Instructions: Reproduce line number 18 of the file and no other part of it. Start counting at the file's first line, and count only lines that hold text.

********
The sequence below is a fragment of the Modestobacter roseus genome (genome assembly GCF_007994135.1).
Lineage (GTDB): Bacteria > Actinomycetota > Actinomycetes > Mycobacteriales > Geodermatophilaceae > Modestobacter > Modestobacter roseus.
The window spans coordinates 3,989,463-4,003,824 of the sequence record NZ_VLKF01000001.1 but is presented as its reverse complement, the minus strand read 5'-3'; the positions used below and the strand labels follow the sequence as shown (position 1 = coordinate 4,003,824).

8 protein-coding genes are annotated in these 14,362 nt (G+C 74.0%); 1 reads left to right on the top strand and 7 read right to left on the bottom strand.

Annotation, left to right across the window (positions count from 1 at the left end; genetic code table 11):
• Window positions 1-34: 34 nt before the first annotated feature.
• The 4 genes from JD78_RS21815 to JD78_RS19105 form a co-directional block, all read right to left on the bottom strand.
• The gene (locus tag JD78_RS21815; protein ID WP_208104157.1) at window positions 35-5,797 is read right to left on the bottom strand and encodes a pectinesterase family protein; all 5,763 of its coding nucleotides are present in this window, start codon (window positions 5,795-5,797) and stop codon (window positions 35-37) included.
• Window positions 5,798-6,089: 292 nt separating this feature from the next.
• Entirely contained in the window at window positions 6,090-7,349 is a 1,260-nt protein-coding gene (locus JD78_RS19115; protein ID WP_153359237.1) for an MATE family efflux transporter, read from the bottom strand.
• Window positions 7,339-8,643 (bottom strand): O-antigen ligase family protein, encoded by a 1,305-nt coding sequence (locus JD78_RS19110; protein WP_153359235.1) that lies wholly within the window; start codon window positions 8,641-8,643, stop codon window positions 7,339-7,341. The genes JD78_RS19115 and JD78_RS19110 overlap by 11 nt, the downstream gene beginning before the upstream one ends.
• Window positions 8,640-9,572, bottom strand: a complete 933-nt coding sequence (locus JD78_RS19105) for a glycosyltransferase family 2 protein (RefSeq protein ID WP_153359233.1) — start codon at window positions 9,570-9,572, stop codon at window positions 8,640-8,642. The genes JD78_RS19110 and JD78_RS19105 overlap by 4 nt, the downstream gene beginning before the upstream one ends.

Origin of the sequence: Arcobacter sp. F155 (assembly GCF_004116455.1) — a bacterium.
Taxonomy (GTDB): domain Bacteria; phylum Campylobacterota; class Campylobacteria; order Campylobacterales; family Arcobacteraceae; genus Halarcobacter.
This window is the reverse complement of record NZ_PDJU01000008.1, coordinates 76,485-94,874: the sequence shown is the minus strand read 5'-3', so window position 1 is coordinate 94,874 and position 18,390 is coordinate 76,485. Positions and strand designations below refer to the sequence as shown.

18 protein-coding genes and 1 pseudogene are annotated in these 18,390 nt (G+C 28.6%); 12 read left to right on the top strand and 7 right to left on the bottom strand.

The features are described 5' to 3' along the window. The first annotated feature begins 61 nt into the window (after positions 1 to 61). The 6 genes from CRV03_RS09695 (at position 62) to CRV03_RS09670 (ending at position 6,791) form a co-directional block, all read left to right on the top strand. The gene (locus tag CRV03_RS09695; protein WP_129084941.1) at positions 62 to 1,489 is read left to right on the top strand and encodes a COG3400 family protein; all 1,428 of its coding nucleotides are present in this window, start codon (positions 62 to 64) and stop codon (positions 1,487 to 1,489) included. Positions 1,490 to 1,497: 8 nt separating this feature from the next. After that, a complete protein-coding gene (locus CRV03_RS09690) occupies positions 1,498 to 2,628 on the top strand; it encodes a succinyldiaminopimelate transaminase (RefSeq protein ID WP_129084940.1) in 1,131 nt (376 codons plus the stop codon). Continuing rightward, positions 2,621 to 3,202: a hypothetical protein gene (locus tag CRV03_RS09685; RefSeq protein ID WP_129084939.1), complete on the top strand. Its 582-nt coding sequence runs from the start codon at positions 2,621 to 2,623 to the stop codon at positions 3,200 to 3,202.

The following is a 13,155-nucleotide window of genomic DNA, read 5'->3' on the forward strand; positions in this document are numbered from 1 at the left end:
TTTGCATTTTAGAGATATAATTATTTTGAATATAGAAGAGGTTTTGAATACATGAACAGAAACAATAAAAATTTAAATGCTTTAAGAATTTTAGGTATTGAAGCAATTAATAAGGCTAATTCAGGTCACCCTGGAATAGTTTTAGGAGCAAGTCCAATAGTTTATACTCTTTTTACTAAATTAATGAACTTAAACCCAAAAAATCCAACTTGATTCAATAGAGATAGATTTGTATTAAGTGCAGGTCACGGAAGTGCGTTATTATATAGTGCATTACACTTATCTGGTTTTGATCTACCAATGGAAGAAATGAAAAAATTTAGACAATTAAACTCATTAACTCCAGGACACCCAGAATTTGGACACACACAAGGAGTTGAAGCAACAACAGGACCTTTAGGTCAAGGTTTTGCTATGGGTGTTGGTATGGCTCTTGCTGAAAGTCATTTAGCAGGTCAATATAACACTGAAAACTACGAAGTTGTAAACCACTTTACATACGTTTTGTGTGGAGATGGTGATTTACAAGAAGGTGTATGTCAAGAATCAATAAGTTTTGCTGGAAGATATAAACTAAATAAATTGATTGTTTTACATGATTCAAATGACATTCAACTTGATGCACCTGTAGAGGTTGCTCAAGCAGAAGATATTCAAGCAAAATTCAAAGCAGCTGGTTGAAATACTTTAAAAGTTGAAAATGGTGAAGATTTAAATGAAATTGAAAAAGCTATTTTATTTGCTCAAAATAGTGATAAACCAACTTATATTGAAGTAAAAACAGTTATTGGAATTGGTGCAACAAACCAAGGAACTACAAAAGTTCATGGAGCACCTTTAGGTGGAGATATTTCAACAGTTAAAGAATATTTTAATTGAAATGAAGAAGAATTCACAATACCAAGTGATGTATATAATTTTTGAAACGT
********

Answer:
The following is a 13,155-nucleotide window of genomic DNA, read 5'->3' on the forward strand; positions in this document are numbered from 1 at the left end: